Looking in or looking out? Top-down change and operational capability

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dc.contributor.author Lemon, Mark
dc.contributor.author Craig, John
dc.contributor.author Cook, Matthew
dc.date.accessioned 2011-04-21T08:13:40Z
dc.date.available 2011-04-21T08:13:40Z
dc.date.issued 2010
dc.identifier.citation Lemon, M., Cook, M. and Craig, J. (2010). Looking in or looking out? Top-down change and operational capability. Forum: Qualitative Social Research, 11 (3), Art. 27. en
dc.identifier.issn 1438-5627
dc.identifier.uri http://hdl.handle.net/2086/4886
dc.description.abstract Strategic intentions reflect the aspirations of an organization. They can also be translated into targets for the rest of the organization and structures, procedures, measures and associated rules introduced to meet them. Drawing upon insight from social systems theory, and case study evidence from the telecommunications industry, this conceptual paper suggests that the ensuing implementation processes can conflict with the principles and objectives of actors at operational levels and lead to behaviors that can hinder the pursuit of those high level goals. This misalignment, or pathological autopoiesis, is manifest through a restructuring in which the organization becomes the environment for operational actors who in turn focus upon the "translation" of imposed conditions into their own psychic and social needs. In effect the organization turns in on itself and away from the need to acquire information about, and respond to, its own environment, a condition that is fundamental to the resilience and survival of any system. en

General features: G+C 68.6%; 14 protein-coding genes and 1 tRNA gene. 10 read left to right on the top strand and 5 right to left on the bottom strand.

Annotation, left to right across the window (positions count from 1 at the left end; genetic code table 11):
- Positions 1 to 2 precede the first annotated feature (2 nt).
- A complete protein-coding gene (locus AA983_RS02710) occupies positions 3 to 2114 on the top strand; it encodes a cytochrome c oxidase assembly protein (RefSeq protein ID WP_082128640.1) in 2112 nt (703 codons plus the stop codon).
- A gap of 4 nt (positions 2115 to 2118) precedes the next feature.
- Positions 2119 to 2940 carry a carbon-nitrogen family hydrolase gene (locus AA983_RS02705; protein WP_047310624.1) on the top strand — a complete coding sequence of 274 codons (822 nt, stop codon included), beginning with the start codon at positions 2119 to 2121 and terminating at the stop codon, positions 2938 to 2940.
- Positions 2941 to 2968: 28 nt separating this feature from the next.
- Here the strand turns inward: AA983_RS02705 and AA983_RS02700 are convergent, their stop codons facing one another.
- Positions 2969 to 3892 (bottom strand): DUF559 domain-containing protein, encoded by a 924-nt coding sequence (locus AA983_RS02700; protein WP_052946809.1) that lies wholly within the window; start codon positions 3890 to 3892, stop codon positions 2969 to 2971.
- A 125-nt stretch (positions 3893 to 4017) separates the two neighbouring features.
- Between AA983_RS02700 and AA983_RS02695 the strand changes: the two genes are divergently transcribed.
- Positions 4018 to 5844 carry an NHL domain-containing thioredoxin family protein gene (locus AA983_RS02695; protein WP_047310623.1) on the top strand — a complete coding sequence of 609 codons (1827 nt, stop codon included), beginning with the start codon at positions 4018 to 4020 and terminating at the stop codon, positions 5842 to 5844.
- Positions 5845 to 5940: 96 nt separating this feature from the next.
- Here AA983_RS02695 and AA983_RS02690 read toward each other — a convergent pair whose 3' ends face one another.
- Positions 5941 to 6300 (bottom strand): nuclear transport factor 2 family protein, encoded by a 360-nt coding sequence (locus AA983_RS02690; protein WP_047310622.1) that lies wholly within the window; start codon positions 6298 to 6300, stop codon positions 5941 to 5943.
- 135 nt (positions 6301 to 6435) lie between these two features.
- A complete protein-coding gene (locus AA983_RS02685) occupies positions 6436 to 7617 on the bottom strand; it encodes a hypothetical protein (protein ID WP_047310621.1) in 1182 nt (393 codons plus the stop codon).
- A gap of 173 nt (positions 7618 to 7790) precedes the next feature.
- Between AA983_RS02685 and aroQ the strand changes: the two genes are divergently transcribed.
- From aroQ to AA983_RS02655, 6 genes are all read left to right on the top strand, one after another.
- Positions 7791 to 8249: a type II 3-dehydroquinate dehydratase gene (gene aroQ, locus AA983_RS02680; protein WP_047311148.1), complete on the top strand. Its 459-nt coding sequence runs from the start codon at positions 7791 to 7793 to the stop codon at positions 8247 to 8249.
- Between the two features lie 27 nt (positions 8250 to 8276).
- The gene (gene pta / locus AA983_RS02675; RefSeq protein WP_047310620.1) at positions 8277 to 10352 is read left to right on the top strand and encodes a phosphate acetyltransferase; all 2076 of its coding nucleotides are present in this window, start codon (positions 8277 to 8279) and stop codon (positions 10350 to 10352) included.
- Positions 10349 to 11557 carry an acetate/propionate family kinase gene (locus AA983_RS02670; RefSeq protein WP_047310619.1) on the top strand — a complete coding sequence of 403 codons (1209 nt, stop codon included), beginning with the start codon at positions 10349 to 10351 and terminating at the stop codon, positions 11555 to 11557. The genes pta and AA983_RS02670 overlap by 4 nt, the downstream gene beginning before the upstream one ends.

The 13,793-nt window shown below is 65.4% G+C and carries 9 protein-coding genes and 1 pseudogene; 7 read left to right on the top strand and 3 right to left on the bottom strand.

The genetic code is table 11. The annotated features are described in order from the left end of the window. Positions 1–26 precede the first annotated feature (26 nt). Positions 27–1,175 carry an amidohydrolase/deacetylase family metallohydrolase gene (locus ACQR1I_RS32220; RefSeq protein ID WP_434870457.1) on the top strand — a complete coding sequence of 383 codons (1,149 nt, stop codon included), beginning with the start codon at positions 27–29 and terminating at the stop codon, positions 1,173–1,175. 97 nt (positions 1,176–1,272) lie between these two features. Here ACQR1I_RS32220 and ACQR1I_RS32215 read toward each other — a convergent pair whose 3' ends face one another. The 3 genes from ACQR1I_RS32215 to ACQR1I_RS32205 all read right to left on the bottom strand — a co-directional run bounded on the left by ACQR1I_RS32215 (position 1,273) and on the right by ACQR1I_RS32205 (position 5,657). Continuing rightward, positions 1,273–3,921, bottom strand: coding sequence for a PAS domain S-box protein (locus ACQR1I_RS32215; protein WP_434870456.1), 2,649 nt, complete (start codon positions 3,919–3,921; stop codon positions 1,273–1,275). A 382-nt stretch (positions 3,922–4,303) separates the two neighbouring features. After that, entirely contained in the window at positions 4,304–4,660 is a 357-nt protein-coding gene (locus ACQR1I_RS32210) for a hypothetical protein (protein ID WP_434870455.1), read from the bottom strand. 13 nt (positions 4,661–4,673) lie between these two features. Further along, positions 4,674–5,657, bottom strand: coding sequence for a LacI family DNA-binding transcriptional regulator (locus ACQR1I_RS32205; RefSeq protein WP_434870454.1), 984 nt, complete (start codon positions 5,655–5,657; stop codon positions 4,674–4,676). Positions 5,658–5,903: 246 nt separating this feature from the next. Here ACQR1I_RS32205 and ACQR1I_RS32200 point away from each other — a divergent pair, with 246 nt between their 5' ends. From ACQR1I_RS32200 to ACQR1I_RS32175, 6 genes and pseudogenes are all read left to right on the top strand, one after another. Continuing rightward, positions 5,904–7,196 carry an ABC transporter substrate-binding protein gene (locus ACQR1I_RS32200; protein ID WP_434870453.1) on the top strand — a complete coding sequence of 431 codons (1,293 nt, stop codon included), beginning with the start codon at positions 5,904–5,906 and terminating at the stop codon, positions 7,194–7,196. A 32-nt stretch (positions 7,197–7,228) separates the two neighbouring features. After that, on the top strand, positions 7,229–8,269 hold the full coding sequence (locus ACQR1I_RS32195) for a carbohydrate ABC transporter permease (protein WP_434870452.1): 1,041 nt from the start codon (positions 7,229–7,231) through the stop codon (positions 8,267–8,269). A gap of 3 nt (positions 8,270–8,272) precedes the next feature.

dc.language.iso en en
dc.title Looking in or looking out? Top-down change and operational capability en
dc.type Article en
dc.researchgroup Institute of Energy and Sustainable Development

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